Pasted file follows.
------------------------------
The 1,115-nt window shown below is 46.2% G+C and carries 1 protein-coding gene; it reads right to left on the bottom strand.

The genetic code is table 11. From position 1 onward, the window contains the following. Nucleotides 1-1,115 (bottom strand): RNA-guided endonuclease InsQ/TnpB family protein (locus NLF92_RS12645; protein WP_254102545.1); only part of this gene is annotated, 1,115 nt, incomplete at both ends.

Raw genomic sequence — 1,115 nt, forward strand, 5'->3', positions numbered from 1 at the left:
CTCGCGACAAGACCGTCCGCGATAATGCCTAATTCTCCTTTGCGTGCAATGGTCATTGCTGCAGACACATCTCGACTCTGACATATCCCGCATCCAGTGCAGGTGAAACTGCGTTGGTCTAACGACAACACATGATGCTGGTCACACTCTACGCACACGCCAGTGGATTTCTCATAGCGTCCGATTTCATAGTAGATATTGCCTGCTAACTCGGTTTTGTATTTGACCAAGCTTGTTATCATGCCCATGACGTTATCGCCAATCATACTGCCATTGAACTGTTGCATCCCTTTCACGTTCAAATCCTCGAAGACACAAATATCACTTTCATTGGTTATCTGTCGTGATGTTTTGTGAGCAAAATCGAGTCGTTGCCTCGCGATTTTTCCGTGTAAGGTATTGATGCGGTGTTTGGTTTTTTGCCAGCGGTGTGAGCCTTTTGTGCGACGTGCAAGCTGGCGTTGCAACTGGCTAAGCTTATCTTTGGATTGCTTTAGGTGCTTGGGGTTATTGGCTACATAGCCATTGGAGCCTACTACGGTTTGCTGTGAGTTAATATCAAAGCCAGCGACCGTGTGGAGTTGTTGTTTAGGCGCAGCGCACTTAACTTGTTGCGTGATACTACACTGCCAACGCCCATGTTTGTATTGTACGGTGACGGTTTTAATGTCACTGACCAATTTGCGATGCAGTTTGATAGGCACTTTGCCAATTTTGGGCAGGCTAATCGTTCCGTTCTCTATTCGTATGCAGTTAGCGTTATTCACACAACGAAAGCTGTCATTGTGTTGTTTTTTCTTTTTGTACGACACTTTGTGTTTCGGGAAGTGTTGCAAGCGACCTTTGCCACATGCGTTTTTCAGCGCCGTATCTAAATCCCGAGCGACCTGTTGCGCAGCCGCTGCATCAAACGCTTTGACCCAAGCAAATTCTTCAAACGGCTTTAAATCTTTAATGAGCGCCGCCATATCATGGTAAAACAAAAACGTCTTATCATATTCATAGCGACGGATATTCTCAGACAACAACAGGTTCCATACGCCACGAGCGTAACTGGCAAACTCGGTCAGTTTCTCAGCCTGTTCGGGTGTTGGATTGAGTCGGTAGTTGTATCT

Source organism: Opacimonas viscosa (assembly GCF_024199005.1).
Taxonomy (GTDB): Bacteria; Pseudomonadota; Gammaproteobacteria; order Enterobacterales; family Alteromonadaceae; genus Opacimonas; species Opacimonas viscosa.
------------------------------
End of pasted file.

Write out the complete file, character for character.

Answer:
The 1,115-nt window shown below is 46.2% G+C and carries 1 protein-coding gene; it reads right to left on the bottom strand.

The genetic code is table 11. From position 1 onward, the window contains the following. Nucleotides 1-1,115 (bottom strand): RNA-guided endonuclease InsQ/TnpB family protein (locus NLF92_RS12645; protein WP_254102545.1); only part of this gene is annotated, 1,115 nt, incomplete at both ends.

Raw genomic sequence — 1,115 nt, forward strand, 5'->3', positions numbered from 1 at the left:
CTCGCGACAAGACCGTCCGCGATAATGCCTAATTCTCCTTTGCGTGCAATGGTCATTGCTGCAGACACATCTCGACTCTGACATATCCCGCATCCAGTGCAGGTGAAACTGCGTTGGTCTAACGACAACACATGATGCTGGTCACACTCTACGCACACGCCAGTGGATTTCTCATAGCGTCCGATTTCATAGTAGATATTGCCTGCTAACTCGGTTTTGTATTTGACCAAGCTTGTTATCATGCCCATGACGTTATCGCCAATCATACTGCCATTGAACTGTTGCATCCCTTTCACGTTCAAATCCTCGAAGACACAAATATCACTTTCATTGGTTATCTGTCGTGATGTTTTGTGAGCAAAATCGAGTCGTTGCCTCGCGATTTTTCCGTGTAAGGTATTGATGCGGTGTTTGGTTTTTTGCCAGCGGTGTGAGCCTTTTGTGCGACGTGCAAGCTGGCGTTGCAACTGGCTAAGCTTATCTTTGGATTGCTTTAGGTGCTTGGGGTTATTGGCTACATAGCCATTGGAGCCTACTACGGTTTGCTGTGAGTTAATATCAAAGCCAGCGACCGTGTGGAGTTGTTGTTTAGGCGCAGCGCACTTAACTTGTTGCGTGATACTACACTGCCAACGCCCATGTTTGTATTGTACGGTGACGGTTTTAATGTCACTGACCAATTTGCGATGCAGTTTGATAGGCACTTTGCCAATTTTGGGCAGGCTAATCGTTCCGTTCTCTATTCGTATGCAGTTAGCGTTATTCACACAACGAAAGCTGTCATTGTGTTGTTTTTTCTTTTTGTACGACACTTTGTGTTTCGGGAAGTGTTGCAAGCGACCTTTGCCACATGCGTTTTTCAGCGCCGTATCTAAATCCCGAGCGACCTGTTGCGCAGCCGCTGCATCAAACGCTTTGACCCAAGCAAATTCTTCAAACGGCTTTAAATCTTTAATGAGCGCCGCCATATCATGGTAAAACAAAAACGTCTTATCATATTCATAGCGACGGATATTCTCAGACAACAACAGGTTCCATACGCCACGAGCGTAACTGGCAAACTCGGTCAGTTTCTCAGCCTGTTCGGGTGTTGGATTGAGTCGGTAGTTGTATCT

Source organism: Opacimonas viscosa (assembly GCF_024199005.1).
Taxonomy (GTDB): Bacteria; Pseudomonadota; Gammaproteobacteria; order Enterobacterales; family Alteromonadaceae; genus Opacimonas; species Opacimonas viscosa.